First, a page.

Development of high-strength, tough, and self-healing carboxymethyl guar gum-based hydrogels for human motion detection†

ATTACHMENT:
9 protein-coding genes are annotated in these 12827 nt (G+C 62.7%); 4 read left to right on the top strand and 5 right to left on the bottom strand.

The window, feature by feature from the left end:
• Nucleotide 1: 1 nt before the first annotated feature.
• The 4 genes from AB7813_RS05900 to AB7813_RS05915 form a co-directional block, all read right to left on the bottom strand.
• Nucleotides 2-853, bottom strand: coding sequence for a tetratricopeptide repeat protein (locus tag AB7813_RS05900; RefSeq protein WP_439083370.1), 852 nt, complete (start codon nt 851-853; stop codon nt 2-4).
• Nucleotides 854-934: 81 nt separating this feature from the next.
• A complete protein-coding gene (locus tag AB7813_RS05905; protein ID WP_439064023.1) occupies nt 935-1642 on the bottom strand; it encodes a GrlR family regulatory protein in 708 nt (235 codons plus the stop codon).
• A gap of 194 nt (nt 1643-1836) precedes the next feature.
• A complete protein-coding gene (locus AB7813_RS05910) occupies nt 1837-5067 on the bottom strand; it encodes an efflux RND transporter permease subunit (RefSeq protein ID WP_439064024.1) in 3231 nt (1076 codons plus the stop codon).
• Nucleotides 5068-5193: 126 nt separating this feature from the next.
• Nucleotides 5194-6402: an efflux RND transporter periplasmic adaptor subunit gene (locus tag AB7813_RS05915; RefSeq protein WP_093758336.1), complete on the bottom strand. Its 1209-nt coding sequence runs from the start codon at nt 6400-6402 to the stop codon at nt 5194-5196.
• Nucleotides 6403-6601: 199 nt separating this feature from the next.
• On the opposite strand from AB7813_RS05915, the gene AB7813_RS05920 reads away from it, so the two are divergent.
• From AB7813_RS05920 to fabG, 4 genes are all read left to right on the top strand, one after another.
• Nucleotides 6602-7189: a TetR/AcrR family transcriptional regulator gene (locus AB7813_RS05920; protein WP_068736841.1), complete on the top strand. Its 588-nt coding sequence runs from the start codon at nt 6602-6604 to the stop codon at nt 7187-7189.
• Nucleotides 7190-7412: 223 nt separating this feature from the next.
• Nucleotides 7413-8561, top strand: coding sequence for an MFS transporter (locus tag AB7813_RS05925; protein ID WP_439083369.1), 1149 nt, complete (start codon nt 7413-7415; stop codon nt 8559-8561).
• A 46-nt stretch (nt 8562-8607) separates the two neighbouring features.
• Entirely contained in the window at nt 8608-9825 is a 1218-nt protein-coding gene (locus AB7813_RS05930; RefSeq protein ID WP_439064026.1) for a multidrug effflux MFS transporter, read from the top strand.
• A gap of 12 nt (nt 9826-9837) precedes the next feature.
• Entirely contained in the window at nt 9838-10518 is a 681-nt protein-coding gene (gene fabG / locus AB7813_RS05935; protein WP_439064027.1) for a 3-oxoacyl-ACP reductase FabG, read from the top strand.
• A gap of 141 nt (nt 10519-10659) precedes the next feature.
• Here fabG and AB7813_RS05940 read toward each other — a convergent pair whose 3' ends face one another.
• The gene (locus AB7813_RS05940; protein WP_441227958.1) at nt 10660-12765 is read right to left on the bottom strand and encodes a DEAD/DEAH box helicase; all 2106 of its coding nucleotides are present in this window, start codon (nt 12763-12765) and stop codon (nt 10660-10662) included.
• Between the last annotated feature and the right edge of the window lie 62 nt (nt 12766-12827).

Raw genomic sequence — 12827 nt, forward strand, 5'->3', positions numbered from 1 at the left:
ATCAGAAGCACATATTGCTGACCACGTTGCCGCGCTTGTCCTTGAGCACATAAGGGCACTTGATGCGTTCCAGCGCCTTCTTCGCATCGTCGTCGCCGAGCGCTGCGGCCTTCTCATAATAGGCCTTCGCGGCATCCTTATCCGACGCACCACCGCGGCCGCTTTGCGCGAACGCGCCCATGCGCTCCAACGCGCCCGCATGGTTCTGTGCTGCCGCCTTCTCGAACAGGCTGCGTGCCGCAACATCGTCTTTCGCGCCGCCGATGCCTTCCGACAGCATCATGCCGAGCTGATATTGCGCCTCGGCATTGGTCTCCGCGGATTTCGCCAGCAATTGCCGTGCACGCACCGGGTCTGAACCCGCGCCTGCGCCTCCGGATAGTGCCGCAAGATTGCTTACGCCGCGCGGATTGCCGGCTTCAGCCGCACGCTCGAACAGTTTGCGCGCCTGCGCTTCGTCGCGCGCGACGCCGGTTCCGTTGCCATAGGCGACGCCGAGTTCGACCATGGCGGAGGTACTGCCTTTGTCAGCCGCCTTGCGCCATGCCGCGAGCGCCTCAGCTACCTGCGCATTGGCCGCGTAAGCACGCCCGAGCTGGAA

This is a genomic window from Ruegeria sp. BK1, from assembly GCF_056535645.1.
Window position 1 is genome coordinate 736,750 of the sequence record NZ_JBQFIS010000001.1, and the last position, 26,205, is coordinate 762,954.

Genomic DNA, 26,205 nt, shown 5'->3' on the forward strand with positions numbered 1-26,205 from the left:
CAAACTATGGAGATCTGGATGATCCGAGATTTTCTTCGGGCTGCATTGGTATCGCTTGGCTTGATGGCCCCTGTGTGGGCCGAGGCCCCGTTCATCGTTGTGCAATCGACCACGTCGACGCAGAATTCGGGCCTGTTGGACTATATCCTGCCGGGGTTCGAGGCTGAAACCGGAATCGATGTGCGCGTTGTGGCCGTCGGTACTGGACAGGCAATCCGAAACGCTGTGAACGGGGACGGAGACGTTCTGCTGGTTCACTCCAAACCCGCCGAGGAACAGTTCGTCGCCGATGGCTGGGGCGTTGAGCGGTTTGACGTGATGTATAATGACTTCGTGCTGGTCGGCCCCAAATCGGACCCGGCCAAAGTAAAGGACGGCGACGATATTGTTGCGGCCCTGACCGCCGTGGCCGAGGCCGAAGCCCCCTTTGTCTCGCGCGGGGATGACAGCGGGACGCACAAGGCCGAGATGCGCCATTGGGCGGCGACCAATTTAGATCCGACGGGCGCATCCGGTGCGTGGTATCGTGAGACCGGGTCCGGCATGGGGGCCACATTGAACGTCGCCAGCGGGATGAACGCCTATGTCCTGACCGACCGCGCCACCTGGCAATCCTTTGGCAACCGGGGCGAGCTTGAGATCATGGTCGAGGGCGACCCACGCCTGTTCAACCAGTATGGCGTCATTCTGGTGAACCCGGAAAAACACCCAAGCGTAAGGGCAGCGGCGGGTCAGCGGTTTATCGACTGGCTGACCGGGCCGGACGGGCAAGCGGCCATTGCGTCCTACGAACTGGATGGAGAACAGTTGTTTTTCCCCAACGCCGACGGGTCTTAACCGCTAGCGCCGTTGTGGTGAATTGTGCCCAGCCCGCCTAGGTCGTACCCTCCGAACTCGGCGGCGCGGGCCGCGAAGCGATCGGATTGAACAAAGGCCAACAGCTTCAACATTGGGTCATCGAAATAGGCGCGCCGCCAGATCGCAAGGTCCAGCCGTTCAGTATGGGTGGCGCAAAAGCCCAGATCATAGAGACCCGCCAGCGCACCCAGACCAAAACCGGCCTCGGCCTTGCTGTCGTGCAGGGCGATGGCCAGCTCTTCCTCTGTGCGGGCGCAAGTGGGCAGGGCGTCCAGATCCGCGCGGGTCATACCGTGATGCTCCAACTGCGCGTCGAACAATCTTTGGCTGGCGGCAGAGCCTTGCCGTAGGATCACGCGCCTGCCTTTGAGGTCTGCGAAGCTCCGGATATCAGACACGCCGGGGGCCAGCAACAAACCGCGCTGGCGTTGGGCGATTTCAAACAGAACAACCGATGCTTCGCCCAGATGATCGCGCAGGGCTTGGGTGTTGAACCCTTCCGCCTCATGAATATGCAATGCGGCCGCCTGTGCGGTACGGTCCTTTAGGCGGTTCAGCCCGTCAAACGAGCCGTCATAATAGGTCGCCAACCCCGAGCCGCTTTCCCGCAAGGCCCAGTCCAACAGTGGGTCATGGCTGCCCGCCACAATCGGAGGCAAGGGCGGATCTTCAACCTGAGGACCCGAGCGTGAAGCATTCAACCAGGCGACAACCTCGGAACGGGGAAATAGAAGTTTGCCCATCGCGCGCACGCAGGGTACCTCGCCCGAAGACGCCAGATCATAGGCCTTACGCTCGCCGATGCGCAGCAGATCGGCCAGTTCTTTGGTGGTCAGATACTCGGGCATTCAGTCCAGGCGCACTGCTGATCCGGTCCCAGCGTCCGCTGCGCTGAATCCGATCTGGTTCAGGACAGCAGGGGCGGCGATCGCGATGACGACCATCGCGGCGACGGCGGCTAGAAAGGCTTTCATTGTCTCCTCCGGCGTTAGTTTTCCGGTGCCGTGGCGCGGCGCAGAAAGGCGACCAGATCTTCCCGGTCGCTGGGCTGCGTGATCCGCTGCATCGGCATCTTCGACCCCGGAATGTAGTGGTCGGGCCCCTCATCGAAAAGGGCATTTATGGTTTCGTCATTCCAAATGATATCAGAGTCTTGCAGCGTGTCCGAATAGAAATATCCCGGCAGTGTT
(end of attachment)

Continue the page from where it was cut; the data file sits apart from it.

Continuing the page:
Self-healing hydrogels have attracted intense attention because of their potential applications in ionic strain sensors. However, most self-healing hydrogel sensors exhibit poor mechanical properties due to the inherent compromise between the dynamic interactions for healing and steady interactions for mechanical strength. Here, strong, tough and self-healing ionic conductive hydrogel sensors were prepared based on synergistic multiple noncovalent bonds among carboxymethyl guar gum (CMGG), poly(acrylic acid) (PAA), and ferric metal ions (Fe3+) in a covalent polymer network. The incorporated CMGG, mediated by metal–ligand interactions, acts as dynamic cross-linkers, endowing the ionic hydrogels with superior mechanical properties. In addition, the reversible and dynamic nature of the multiple metal–ligand interactions accounts for the good self-recovery capabilities, remarkable mechanical properties, and high self-healing efficiencies. Furthermore, the ionic conductive hydrogels displayed good strain sensitivity with repeatable, reliable, and precise changes of resistance signals. Based on these merits, the hydrogel could be assembled as a flexible strain sensor to monitor and distinguish various human motions. We expect that this facile method of incorporating the biocompatible and biodegradable CMGG for the design of strong, tough, self-healing and ionic conductive hydrogels may have promising potential for flexible strain sensors for human motion monitoring.